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O You Daughters of the West!
O You Daughters of the West! (2021) Texts by Donna Thomas, Mary Hunter Austin, Ada Diefendorf Bass, Walt Whitman. 16 accordion pages. 12.5 x 9 inches. $2,800
Accordion binding, front and back covers dark brown goat leather, watercolor painting inset in cut-out window and 2 leather onlays on front cover.
Accordion made using multiple colored sheets of paper (handmade by Peter Thomas) cut and sewn together to resemble the rock layers of the Grand Canyon, stitched together with colored thread before folding. Text, maps and compass rose are hand painted on accordion. There are 8 watercolors, painted plein air in the Grand Canyon, stitched to the accordion, and 16 cut paper illustrations glued to the accordion.
Clamshell box, Gold cloth covers, yellow Oasis leather spine, ocher handmade paper sides, handmade paper interior, paper label with title and paper cut plants on front cover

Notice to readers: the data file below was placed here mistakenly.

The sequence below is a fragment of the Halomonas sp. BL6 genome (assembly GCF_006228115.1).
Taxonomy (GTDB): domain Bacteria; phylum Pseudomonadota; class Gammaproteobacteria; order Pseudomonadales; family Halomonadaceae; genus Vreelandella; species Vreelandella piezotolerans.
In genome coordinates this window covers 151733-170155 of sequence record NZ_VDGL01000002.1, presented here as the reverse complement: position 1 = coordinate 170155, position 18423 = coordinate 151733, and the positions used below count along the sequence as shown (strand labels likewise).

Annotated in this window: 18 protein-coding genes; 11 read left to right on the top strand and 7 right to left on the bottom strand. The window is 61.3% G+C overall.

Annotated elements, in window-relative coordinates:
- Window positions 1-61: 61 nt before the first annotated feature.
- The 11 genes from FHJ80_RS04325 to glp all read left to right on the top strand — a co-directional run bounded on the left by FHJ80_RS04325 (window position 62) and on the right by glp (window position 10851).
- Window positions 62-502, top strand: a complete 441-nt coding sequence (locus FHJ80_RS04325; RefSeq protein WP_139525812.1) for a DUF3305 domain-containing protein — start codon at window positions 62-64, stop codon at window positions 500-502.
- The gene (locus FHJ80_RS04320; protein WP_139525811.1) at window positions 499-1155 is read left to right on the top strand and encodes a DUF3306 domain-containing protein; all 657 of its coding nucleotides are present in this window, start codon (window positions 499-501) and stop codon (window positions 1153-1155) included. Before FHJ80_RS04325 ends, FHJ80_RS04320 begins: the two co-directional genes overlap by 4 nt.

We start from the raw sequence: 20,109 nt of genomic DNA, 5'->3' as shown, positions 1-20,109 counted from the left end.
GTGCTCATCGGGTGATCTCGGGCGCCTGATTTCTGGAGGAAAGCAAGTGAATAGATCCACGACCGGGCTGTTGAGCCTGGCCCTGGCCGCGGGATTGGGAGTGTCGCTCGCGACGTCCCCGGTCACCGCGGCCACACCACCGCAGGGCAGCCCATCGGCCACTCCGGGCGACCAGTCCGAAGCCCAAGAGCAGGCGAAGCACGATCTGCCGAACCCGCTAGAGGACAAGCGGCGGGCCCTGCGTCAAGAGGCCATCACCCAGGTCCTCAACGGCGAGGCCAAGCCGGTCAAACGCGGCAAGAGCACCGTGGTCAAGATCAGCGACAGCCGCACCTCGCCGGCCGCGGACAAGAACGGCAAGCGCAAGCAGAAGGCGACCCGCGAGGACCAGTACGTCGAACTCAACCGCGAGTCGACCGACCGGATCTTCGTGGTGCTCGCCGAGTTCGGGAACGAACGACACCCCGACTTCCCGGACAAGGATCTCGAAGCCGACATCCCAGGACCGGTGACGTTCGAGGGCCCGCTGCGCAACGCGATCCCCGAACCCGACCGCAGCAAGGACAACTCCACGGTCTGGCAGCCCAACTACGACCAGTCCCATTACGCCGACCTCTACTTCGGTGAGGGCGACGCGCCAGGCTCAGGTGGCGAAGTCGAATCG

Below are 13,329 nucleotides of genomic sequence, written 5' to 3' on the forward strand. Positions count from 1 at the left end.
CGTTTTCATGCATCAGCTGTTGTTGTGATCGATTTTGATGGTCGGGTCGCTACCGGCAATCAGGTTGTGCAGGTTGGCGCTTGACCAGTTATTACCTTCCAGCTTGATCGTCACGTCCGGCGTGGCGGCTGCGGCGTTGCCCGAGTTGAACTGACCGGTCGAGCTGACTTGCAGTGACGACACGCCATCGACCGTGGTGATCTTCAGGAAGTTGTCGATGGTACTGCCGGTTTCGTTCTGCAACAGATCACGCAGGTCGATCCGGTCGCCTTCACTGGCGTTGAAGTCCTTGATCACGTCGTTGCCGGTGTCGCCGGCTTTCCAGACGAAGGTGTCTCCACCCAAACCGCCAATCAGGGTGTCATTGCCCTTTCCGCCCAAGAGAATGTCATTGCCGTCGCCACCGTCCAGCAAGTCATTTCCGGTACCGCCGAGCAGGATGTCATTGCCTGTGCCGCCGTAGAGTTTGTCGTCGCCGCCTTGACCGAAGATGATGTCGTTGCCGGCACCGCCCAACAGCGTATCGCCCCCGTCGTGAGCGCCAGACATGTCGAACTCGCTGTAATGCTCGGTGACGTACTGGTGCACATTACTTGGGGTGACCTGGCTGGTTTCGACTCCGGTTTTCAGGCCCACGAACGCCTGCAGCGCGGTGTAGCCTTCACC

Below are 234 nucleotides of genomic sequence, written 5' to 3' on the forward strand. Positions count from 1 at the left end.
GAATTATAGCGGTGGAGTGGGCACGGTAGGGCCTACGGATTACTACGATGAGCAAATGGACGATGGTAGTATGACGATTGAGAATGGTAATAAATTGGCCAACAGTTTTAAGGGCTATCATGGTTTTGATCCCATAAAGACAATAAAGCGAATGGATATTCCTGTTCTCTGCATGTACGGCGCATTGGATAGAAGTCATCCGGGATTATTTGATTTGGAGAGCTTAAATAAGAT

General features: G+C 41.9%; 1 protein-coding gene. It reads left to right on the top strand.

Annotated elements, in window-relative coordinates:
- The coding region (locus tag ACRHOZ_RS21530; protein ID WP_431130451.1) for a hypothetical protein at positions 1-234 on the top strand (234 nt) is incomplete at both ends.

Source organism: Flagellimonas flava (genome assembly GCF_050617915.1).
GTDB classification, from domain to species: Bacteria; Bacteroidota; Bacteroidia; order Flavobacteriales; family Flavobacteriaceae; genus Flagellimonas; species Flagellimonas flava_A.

This book was made after a week-long backpacking trip in the Grand Canyon. It was the beauty of the canyon that shaped the poem I wrote, and inspired the layout and structure of this book. In it, I have paired paintings I made while on a multi-day backpacking trip in the canyon with quotes that illustrate a few ways nature, when we are immersed in it, shapes our lives and experiences. The text paper is cut and folded to recreate the geologic layers of the canyon, and the quotes the layers of challenge that nature presents in the harsh conditions in the canyon. I begin the text in the book with a quote from Walt Whitman, a short segment from his “Song of Myself,” where he acknowledges the strength of women united, and honors women’s’ pioneering spirit. I then fill the rest of the pages with my own poem and quotes from the writing of Ada Bass and Mary Austin. Ada Diefendorf Bass and her husband William Bass ran one of the first tourist operations in the Grand Canyon starting in the 1880s. She wrote in her diary of the struggles she faced every day trying to find wood and water, trying to stay warm and feed her family. The bitter environment shaped her life in the canyon, and it wasn’t until the end of her life that she expressed her love for the beauty of the place. Mary Hunter Austin attributes this poem to an Ojibwe song. This tribe was forced from their homeland in the Great Lakes area to Kansas and then further into the “strange land” of the Southwest. Even with the sadness in the song, there is hope in knowing that nature heals by allowing us to ride home on the wind and thunder. When I was hiking in the canyon, painting these paintings, I felt a kinship with these women, even though the time I spent in the dry dusty desert was relatively easy compared to the hardship pioneer women like Ada faced, and mine was by choice. Hiking to Clear Creek Canyon may have been hard, but I didn’t just have to survive, and I could take time to immerse myself in the beauty of the land, because unlike Ada, I was only there for a short time, and had my comfortable backpacking tent, sleeping bag, and warm food to look forward to at the end of the day.
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